S-300 missile system serves defense purposes for Iran: Putin
KONFRONTASI - Russian President Vladimir Putin has defended Moscow’s recent decision to deliver S-300 air defense system to Iran, saying the system is meant for deterrence amid the developments in war-torn Yemen.
He made the remarks during his annual televised question-and-answer session with the nation at Gostiny Dvor (Merchant Yard) exhibition hall in the Russian capital city of Moscow on Thursday.
“This is a defensive weapons system. More than that, considering the situation that is building up in the region, especially regarding the incidents in Yemen, we think that the delivery of this kind of weapon is a preventive factor,” Putin said.
The comments come as Yemen has been the scene of deadly aerial assaults by Saudi Arabia since March 26. The attacks have so far killed some 2,600 people, according to Yemeni sources.
The Russian president further rejected claims that supplying the S-300 surface-to-air missile defense systems to the Islamic Republic could result in the destabilization of the Middle East, adding that the possession of such defensive systems would prevent possible hostilities rather than provoke them.
On April 13, Putin signed a presidential decree, paving the way for the long-overdue delivery of the missile shield systems to Iran.
The Russian head of state further defended the decree and said halting the shipment of S-300 systems to Iran about five years ago was a “solely unilateral decision” by Moscow.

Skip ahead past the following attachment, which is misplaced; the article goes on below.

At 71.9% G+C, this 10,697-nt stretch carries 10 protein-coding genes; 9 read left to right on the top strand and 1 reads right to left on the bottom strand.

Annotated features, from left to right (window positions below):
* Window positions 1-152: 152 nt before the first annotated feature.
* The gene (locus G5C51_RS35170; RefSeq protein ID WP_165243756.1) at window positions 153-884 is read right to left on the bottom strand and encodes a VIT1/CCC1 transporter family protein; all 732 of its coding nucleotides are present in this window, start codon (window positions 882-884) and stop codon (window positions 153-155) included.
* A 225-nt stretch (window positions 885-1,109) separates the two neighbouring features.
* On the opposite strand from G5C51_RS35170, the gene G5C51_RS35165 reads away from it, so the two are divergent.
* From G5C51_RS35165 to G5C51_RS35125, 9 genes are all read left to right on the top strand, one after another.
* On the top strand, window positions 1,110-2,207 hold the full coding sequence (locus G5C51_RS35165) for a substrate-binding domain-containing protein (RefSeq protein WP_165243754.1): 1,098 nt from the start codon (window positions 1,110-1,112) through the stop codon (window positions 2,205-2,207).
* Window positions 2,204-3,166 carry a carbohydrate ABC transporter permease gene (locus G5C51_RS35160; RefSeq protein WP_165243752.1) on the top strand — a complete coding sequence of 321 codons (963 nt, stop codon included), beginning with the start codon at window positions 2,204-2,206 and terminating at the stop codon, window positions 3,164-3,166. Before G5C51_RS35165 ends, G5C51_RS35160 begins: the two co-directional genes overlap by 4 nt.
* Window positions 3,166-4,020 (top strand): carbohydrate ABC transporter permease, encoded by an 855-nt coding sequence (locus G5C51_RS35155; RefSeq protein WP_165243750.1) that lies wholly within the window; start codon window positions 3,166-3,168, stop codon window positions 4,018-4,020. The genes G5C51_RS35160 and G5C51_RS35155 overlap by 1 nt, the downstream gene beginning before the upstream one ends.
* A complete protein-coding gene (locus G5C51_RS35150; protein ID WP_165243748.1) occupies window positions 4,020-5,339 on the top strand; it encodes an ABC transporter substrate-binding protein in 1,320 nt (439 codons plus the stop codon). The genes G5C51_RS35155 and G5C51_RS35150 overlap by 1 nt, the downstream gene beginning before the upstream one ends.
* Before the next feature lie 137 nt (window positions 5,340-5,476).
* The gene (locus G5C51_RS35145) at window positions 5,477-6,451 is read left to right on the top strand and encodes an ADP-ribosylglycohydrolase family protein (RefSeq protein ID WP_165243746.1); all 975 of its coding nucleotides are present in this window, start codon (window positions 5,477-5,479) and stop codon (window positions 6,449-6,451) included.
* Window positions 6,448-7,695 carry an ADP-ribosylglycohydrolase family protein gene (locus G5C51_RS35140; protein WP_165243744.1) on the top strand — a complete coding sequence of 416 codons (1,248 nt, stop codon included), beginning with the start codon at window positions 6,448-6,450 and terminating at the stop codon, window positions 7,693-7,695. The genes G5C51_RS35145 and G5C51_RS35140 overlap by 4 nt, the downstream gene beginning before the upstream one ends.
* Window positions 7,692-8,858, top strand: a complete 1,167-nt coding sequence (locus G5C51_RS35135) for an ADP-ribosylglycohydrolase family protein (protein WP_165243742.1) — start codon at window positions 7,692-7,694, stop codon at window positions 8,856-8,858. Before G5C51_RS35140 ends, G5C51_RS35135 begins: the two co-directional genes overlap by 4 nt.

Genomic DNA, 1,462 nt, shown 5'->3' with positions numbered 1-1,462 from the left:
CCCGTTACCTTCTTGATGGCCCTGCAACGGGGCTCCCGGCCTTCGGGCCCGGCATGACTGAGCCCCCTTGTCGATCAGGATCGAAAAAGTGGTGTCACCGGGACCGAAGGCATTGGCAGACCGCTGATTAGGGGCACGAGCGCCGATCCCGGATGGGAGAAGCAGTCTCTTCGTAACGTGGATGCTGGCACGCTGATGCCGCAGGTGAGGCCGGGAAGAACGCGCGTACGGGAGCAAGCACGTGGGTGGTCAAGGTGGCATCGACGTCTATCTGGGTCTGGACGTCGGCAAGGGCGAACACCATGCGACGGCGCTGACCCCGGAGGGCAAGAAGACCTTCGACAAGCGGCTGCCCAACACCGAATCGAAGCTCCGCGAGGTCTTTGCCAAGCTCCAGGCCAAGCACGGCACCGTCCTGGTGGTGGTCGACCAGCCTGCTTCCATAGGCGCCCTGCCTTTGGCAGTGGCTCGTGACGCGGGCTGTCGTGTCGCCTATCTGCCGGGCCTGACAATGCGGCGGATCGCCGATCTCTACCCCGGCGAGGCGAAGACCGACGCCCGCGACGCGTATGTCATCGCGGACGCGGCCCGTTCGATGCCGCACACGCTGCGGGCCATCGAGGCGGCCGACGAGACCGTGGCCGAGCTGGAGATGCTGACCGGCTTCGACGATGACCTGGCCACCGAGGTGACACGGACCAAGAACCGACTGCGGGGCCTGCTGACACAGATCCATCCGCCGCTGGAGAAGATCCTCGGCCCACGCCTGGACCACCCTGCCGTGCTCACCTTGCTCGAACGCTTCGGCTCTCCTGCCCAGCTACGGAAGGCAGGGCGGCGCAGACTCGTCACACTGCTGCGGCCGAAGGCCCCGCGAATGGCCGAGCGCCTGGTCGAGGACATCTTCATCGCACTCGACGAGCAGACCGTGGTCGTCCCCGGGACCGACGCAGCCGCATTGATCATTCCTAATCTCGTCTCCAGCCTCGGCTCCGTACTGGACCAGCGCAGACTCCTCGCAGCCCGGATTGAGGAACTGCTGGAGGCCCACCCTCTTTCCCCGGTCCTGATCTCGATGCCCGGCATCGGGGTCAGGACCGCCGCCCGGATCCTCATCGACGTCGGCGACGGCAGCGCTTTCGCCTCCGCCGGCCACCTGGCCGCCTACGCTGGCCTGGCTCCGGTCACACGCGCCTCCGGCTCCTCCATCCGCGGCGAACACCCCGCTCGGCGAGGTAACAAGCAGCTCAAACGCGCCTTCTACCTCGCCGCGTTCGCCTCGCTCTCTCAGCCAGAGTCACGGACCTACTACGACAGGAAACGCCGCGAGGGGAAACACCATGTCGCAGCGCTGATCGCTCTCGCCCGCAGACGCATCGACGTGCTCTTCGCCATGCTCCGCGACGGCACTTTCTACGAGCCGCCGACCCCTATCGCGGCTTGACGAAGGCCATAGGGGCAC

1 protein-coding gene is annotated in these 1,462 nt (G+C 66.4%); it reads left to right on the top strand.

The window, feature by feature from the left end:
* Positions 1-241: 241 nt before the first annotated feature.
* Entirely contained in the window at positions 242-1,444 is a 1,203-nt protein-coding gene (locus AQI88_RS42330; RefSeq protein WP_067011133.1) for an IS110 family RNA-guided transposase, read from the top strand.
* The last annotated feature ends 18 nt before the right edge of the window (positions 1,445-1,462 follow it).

“Now that we are seeing real and obviously positive progress over Iran’s nuclear negotiations, we have no reasons to keep this [restriction in place],” Putin said.
Moscow had put a ban on the delivery of the system to Tehran in 2010 under the pretext that the agreement it signed with Iran in 2007 was covered by the fourth round of the United Nations Security Council sanctions against Iran over its nuclear program. The resolution bars hi-tech weapons sales to the Islamic Republic.
Following Moscow’s refusal to deliver the system, Iran filed a complaint against the Russian arms firm, Rosoboronexport, with the International Court of Arbitration in Geneva.
Russia’s decision to lift the ban against the Islamic Republic comes after Iran and the P5+1 group of countries – the five permanent members of the UN Security Council plus Germany - reached a mutual understanding on Tehran’s nuclear program in the Swiss city of Lausanne on April 2. The two sides are now expected to start drafting a final inclusive deal by the end of June.[ptv]